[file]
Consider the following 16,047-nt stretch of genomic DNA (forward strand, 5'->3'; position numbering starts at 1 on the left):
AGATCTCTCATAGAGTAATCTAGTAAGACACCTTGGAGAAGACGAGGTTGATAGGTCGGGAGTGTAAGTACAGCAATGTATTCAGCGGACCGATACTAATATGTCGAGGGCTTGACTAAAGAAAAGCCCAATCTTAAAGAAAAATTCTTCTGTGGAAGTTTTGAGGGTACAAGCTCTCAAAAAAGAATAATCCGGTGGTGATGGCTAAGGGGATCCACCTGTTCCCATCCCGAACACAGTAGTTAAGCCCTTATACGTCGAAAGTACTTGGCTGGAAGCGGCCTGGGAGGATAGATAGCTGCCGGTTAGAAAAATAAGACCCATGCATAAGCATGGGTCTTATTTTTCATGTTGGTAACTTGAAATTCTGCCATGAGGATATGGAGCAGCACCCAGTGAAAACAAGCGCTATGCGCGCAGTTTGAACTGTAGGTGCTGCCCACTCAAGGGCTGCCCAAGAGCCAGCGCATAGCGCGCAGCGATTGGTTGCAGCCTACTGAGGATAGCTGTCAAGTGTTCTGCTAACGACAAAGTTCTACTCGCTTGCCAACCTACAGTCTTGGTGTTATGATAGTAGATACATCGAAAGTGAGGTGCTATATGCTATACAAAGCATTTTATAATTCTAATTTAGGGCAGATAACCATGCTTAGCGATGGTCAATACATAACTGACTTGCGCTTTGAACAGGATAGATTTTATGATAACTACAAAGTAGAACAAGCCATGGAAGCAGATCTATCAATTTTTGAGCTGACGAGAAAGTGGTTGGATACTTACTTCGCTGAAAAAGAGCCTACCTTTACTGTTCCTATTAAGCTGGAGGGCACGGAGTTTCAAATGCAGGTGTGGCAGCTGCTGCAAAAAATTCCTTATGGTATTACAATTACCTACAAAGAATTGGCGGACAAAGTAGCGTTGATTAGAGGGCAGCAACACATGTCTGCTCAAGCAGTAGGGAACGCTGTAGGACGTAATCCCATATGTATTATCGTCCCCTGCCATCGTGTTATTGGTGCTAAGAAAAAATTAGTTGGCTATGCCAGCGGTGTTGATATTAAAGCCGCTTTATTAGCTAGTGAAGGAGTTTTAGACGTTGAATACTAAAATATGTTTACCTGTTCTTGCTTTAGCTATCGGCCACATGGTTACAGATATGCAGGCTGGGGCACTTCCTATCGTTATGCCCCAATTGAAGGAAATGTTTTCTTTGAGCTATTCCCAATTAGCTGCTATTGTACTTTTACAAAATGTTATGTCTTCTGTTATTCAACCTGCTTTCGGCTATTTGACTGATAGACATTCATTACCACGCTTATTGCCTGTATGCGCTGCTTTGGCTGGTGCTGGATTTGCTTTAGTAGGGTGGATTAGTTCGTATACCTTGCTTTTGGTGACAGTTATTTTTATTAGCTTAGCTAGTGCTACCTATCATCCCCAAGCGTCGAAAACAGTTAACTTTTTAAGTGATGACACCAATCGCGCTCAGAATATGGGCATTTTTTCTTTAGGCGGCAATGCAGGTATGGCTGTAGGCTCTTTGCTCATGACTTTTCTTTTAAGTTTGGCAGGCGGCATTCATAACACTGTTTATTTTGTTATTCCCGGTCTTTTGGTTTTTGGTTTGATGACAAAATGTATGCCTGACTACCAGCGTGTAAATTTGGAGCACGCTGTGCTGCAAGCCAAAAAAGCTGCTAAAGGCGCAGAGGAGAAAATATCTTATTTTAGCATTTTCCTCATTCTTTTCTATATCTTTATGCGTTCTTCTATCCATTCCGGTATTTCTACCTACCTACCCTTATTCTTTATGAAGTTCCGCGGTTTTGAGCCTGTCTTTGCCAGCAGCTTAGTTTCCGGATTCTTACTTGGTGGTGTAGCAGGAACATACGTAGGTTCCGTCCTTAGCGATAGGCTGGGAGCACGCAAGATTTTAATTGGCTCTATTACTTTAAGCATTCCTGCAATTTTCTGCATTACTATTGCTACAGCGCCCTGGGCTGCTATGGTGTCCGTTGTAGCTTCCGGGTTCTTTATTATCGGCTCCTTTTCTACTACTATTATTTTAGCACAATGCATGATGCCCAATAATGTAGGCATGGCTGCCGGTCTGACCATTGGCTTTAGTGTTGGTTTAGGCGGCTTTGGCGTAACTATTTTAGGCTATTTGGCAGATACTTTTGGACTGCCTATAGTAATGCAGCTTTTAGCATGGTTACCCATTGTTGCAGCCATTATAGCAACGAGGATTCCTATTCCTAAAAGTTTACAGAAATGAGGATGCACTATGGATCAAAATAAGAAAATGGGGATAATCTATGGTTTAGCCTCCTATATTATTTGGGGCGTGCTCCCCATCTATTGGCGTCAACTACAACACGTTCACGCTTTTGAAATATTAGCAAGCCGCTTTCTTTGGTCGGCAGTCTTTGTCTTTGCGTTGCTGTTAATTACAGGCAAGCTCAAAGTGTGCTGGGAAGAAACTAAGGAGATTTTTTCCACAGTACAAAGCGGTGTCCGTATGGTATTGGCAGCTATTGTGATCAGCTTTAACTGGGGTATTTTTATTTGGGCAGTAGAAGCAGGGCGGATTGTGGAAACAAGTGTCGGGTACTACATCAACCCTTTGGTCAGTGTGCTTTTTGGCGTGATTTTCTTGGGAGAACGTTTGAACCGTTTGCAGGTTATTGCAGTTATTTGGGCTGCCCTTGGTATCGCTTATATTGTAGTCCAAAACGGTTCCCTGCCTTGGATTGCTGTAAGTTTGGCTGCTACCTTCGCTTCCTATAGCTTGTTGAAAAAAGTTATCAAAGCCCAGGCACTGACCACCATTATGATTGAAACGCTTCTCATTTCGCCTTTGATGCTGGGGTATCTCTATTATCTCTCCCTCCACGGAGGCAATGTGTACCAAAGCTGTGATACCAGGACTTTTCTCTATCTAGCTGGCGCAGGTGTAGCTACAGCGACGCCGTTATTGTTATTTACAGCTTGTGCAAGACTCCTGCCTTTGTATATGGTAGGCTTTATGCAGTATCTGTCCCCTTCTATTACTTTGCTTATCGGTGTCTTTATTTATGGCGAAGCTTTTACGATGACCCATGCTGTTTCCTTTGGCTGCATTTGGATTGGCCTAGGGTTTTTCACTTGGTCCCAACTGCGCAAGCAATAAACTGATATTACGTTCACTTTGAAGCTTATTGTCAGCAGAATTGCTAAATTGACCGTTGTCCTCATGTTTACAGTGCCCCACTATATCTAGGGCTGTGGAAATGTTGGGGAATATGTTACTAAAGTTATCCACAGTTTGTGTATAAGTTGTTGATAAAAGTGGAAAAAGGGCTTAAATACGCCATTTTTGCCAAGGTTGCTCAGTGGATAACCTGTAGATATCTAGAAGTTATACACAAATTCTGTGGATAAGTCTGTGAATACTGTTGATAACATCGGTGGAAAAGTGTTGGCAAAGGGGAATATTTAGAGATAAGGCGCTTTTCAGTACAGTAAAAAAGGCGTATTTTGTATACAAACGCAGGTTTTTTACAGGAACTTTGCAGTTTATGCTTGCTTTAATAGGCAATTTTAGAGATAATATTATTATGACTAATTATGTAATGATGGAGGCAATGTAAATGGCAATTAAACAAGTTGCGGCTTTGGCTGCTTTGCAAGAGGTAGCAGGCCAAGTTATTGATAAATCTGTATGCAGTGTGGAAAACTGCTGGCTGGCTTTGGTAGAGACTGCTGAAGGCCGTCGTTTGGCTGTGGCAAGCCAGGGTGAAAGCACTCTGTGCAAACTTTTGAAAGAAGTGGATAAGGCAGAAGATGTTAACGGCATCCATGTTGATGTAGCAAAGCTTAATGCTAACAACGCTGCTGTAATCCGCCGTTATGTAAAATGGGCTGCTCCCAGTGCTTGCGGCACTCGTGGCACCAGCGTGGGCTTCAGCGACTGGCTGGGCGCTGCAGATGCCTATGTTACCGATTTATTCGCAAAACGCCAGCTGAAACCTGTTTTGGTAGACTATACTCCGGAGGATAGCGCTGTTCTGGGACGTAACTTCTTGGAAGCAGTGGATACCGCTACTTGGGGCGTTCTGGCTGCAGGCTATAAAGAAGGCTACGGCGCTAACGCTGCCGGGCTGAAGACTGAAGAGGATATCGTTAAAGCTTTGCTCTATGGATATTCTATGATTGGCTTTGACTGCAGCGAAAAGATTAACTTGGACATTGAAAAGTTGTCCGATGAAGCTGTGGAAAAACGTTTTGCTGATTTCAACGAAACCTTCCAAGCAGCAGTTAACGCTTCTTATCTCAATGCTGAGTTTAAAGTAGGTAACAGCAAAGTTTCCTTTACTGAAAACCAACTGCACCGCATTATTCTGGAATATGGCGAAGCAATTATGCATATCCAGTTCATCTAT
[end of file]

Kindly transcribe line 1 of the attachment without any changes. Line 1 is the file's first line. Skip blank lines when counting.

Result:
Consider the following 16,047-nt stretch of genomic DNA (forward strand, 5'->3'; position numbering starts at 1 on the left):